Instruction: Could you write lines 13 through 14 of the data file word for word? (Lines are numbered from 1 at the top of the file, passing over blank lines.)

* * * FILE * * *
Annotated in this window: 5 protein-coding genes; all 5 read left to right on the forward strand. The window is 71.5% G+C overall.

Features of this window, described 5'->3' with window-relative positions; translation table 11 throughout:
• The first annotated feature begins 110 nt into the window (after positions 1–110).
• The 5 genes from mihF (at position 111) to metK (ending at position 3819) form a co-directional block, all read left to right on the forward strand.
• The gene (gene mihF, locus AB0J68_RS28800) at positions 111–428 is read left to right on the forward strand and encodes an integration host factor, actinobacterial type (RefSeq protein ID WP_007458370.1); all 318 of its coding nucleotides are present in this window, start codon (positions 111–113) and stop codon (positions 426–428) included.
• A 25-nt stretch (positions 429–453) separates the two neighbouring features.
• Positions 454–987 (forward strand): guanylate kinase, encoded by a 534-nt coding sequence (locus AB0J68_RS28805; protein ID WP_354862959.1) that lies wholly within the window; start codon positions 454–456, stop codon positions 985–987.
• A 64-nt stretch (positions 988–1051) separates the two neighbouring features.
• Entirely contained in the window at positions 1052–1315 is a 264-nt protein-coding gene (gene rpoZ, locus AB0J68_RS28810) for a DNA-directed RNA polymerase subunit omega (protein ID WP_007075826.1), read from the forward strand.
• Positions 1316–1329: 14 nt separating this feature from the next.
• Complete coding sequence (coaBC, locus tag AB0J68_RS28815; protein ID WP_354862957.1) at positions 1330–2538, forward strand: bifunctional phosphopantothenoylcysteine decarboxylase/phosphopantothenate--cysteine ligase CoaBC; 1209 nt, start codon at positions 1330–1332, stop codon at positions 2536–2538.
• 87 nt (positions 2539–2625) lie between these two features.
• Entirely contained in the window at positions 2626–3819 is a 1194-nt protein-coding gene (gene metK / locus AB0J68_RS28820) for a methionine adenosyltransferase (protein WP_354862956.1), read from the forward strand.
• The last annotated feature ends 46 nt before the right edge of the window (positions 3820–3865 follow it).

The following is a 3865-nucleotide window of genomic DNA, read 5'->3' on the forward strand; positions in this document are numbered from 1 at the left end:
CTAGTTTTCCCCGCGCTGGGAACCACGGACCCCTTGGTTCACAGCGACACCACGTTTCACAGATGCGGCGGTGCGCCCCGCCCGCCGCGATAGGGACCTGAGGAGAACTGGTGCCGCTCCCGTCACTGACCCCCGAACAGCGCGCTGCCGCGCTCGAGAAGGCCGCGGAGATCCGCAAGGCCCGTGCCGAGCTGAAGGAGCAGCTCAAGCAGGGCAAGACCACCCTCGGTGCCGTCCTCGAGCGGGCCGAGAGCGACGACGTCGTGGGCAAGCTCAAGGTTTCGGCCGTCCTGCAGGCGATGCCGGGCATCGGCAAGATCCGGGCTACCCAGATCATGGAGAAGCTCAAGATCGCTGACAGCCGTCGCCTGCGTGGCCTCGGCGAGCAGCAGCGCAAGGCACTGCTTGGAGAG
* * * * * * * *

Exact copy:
• Entirely contained in the window at positions 2626–3819 is a 1194-nt protein-coding gene (gene metK / locus AB0J68_RS28820) for a methionine adenosyltransferase (protein WP_354862956.1), read from the forward strand.
• The last annotated feature ends 46 nt before the right edge of the window (positions 3820–3865 follow it).